Other genome sequencing projects, Ewan Birney
Interviewee: Ewan Birney. Other genome sequencing project.
There are some sort of unusual genomes being sequenced and, and one of them which is not so unusual in fact is, is the pig genome for example. But it's being sequenced, or the money behind it is from a Danish/Chinese consortium, and why the Danish and the Chinese? But those two countries have a big investment in pig farming, so that's why they've put the money into the pig genome. Another genome that's being done at the moment is the sea squirt, and again why on earth the sea squirt genome? Well the answer is that in fact it's the primitive type of organism that has a brain and a central nervous system like us. It has a notochord. And so it's the most basic type of organism that has some of the body parts that we have. And so by understanding that genome, we may be able to understand our own body parts better. Nobody really knows, of course, it may tell us nothing.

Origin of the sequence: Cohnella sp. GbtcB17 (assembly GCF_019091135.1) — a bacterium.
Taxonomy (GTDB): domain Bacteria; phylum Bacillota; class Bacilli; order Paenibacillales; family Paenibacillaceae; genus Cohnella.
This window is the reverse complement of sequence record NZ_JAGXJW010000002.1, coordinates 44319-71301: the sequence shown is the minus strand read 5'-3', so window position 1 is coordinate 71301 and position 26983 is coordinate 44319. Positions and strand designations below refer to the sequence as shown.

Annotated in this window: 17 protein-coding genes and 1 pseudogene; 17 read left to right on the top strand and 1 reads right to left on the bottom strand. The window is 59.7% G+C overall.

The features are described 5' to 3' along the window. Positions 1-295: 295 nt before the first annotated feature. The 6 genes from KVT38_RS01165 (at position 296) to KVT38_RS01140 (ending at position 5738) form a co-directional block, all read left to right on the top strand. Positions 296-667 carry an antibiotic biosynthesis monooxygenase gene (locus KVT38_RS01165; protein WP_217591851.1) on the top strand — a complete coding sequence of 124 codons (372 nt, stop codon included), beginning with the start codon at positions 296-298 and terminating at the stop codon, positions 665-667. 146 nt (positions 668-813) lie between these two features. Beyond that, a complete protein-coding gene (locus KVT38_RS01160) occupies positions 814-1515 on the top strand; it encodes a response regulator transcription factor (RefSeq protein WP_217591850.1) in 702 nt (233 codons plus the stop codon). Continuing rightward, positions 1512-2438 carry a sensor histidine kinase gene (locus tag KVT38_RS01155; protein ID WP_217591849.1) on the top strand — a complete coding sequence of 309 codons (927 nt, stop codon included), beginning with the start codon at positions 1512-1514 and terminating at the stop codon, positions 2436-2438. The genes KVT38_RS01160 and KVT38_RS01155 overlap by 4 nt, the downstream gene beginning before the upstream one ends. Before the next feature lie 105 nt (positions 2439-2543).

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Ewan Birney talks about developing programs that look at DNA sequence.
For the first draft of the genome sequence, both teams were working to identify the number of human genes. Here, Ewan Birney, a "numbers man" from the public genome project, explains how genes can be recognized and the data from the genome project used.
Ari Patrinos, director of the US Department of Energy's sequencing effort, talks about the public genome project's aims that extended beyond those of the private project.
Ewan Birney talks about finding genes.
Ewan Birney talks about how many genes are in the human genome.
Commentators on the genome sequence (Human Genome Project). Top: William Clinton, Ewan Birney, John Sulston. Bottom: Jim Watson, Craig Venter.
Dr. Ewan Birney is a bioinformatician and worked on the Human Genome Project.
Model organisms such as yeast, bacteria, the mouse and the fruit fly are used by researchers to study biological systems. The genomes of these organisms have been mapped and sequenced.
Ewan Birney, one of the leading analysts of the Human Genome Project, takes you on a chromosome tour.
Nobel Laureate John Sulston, former director of the Wellcome Trust Sanger Institute, talks about the competition within the public sequencing effort, and the distraction of the private.